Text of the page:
The Musée d’Orsay recently opened a mini-exhibition of Camille Pissarro landscapes and drawings in Chamber 69 on the second floor just above the sculptures.
The room includes four oil paintings and six small gauches, watercolors and drawings. Three of the paintings are seldom seen in Pissarro exhibitions. These works combined with the nearly 20 paintings hanging in the Impressionist gallery provide a wealth of Pissarro works on view.
Most outstanding of the paintings is a large masterwork depicting the Lavoir of Bazincourt. Bazincourt, a small village across the Epte River from Eragny, is seen in many of Pissarro’s later paintings. This painting is breathtakingly beautiful in person. Photographs are a very poor reflection of the painting’s luminosity.
Pissarro made this painting in 1900 during a midsummer day. The trees are full of leaves, a rich bright green. The lavoir is almost in the center of the painting, and in the foreground is the clear water of the little river. The deep green shadows of the trees draw you into the painting, and you almost feel the cool breeze creating the ripples in the water. The influence of pointillism is clear in this painting with Pissarro’s many small brushstrokes, mere touches of color to the canvas.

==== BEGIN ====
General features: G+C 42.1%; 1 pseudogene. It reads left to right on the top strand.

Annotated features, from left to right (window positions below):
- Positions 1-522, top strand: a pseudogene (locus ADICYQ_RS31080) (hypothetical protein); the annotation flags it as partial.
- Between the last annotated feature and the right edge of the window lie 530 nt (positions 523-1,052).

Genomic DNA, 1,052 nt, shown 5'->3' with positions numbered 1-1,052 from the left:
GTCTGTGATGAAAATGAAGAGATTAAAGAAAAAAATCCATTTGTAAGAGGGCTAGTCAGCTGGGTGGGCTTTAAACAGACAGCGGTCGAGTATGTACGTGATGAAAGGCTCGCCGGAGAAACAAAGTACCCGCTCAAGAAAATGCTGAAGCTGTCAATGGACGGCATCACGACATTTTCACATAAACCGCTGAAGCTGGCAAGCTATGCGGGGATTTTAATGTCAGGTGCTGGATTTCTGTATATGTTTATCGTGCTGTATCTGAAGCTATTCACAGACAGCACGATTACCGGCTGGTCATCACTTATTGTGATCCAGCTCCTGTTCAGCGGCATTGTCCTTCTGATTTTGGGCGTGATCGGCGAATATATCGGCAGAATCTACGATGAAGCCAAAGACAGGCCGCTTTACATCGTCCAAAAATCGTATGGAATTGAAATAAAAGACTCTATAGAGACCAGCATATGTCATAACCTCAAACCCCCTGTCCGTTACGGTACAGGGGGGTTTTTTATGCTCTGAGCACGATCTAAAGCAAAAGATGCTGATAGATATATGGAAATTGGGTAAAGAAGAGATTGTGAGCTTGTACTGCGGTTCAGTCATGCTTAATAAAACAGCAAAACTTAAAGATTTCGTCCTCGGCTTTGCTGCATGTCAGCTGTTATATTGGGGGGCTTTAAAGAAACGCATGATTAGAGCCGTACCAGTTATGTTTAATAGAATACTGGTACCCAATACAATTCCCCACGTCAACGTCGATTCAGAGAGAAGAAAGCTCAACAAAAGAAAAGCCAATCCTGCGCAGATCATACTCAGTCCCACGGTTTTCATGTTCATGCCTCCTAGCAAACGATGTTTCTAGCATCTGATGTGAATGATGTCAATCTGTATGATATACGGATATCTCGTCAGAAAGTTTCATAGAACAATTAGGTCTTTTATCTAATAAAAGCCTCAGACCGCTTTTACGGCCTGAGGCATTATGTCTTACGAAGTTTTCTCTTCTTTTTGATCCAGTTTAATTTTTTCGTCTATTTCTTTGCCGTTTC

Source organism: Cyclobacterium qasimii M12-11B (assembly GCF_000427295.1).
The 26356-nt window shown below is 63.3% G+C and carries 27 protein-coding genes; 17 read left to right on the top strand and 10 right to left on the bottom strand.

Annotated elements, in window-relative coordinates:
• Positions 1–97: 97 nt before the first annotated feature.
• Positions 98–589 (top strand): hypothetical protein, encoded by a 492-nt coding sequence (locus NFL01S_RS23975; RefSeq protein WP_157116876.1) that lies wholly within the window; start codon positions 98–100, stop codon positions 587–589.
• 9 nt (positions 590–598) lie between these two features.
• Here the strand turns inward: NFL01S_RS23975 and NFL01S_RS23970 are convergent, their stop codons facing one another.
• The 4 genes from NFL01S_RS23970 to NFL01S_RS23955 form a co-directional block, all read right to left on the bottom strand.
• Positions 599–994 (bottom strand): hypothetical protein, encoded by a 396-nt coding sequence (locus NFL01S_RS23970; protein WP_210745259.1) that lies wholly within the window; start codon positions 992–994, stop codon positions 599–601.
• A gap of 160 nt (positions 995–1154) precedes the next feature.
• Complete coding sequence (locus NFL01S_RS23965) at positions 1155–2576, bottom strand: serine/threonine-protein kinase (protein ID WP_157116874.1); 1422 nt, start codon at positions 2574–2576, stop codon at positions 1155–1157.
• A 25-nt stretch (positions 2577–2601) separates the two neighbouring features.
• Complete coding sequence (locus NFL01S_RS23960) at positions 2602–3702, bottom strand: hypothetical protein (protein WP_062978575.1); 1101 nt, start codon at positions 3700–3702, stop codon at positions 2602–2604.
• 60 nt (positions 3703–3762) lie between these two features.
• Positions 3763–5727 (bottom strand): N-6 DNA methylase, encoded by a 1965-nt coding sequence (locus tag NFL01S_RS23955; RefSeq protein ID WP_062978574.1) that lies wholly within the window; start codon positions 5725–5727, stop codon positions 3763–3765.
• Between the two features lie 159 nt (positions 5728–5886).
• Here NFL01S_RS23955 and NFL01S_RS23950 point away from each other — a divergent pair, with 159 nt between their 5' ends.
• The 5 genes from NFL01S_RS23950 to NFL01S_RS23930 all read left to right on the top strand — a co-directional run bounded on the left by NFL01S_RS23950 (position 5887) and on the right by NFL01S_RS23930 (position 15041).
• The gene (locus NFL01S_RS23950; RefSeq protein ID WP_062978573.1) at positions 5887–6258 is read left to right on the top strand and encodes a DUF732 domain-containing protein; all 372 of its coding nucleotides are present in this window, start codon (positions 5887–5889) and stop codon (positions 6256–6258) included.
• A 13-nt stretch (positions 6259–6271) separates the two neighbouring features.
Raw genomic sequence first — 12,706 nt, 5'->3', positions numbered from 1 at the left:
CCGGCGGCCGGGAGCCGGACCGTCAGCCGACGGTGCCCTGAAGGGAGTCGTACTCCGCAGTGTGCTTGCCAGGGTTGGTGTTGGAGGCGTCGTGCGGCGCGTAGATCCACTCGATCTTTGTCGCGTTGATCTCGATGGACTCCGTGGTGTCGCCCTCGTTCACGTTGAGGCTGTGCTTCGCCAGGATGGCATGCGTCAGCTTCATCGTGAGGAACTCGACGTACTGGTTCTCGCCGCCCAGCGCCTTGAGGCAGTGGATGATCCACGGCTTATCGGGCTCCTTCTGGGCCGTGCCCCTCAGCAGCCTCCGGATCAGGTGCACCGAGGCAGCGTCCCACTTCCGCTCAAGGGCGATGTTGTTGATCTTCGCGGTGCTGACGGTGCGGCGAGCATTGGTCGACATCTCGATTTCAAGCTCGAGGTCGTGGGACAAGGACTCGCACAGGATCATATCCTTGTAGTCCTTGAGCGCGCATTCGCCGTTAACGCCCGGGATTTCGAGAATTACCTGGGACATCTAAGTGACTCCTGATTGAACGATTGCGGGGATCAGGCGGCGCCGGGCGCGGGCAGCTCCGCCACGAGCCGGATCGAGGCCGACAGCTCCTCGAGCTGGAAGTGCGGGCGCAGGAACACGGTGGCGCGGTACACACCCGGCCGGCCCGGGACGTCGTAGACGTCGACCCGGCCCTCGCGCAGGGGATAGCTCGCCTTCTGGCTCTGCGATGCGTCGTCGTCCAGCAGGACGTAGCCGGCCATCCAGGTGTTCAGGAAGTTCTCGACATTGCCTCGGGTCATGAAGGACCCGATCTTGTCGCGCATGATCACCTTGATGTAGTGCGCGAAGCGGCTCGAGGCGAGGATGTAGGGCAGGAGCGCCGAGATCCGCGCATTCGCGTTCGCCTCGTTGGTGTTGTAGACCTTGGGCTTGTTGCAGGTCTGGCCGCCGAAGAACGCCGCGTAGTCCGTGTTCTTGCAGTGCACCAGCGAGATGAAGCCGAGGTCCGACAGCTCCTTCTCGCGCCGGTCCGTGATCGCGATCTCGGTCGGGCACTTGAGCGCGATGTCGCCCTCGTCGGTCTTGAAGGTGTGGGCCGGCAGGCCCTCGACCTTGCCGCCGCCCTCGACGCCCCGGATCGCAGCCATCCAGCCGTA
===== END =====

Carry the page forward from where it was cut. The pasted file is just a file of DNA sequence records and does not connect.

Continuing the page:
This old postcard shows a close-up view of a different lavoir on the Eragny side of the Epte River. In the 19th century, women washed their laundry in the small river, and these sheds (lavoirs) provided some shelter for this task. Many lavoirs have been preserved throughout Normandy, including one on the Epte River at Giverny.
I cannot resist sharing my favorite photo of the Epte River, actually taken from a newer bridge Eragny, which shows how beautiful this part of the river is. The water is still as clear and cool (probably clearer since no one does laundry in it anymore). This is not the same view as Pissarro’s painting, but it portrays the same feeling.
If you find yourself in Paris, be sure to see all the Pissarro paintings in the Impressionist galleries at the Orsay and search out the small Pissarro exhibition in the PostImpressionist section.
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Special thanks to the person from Italy who read ten or more posts to this blog the other day. It is so interesting to see that Pissarro’s fans are all over the world. If you would like to respond to this blog, please feel free to email me. Emails will be kept confidential.
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PISSARRO’S PLACES, the book about the locations where Pissarro made his greatest paintings is still available on amazon.com and at the book’s website: www.pissarrosplaces.com. Those who visit the website can receive a special reader’s discount.